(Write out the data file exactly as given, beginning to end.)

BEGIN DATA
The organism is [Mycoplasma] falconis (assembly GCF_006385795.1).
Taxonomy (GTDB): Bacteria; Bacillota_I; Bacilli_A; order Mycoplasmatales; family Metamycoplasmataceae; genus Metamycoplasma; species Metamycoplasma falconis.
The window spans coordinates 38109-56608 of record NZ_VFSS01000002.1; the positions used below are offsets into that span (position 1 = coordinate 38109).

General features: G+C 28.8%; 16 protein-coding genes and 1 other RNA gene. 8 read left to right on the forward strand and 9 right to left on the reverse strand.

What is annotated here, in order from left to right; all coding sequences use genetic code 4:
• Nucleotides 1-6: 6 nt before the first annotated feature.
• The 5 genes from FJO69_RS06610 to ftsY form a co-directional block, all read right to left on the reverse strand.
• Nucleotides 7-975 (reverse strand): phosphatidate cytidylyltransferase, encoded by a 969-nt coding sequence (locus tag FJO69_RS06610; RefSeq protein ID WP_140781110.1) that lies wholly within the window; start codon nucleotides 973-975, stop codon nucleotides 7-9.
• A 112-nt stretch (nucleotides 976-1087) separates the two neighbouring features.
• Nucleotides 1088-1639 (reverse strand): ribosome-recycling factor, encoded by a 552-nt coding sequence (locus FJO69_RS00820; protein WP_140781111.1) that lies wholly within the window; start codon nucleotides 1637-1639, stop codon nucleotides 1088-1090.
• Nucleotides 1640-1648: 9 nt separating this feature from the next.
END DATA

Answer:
The organism is [Mycoplasma] falconis (assembly GCF_006385795.1).
Taxonomy (GTDB): Bacteria; Bacillota_I; Bacilli_A; order Mycoplasmatales; family Metamycoplasmataceae; genus Metamycoplasma; species Metamycoplasma falconis.
The window spans coordinates 38109-56608 of record NZ_VFSS01000002.1; the positions used below are offsets into that span (position 1 = coordinate 38109).

General features: G+C 28.8%; 16 protein-coding genes and 1 other RNA gene. 8 read left to right on the forward strand and 9 right to left on the reverse strand.

What is annotated here, in order from left to right; all coding sequences use genetic code 4:
• Nucleotides 1-6: 6 nt before the first annotated feature.
• The 5 genes from FJO69_RS06610 to ftsY form a co-directional block, all read right to left on the reverse strand.
• Nucleotides 7-975 (reverse strand): phosphatidate cytidylyltransferase, encoded by a 969-nt coding sequence (locus tag FJO69_RS06610; RefSeq protein ID WP_140781110.1) that lies wholly within the window; start codon nucleotides 973-975, stop codon nucleotides 7-9.
• A 112-nt stretch (nucleotides 976-1087) separates the two neighbouring features.
• Nucleotides 1088-1639 (reverse strand): ribosome-recycling factor, encoded by a 552-nt coding sequence (locus FJO69_RS00820; protein WP_140781111.1) that lies wholly within the window; start codon nucleotides 1637-1639, stop codon nucleotides 1088-1090.
• Nucleotides 1640-1648: 9 nt separating this feature from the next.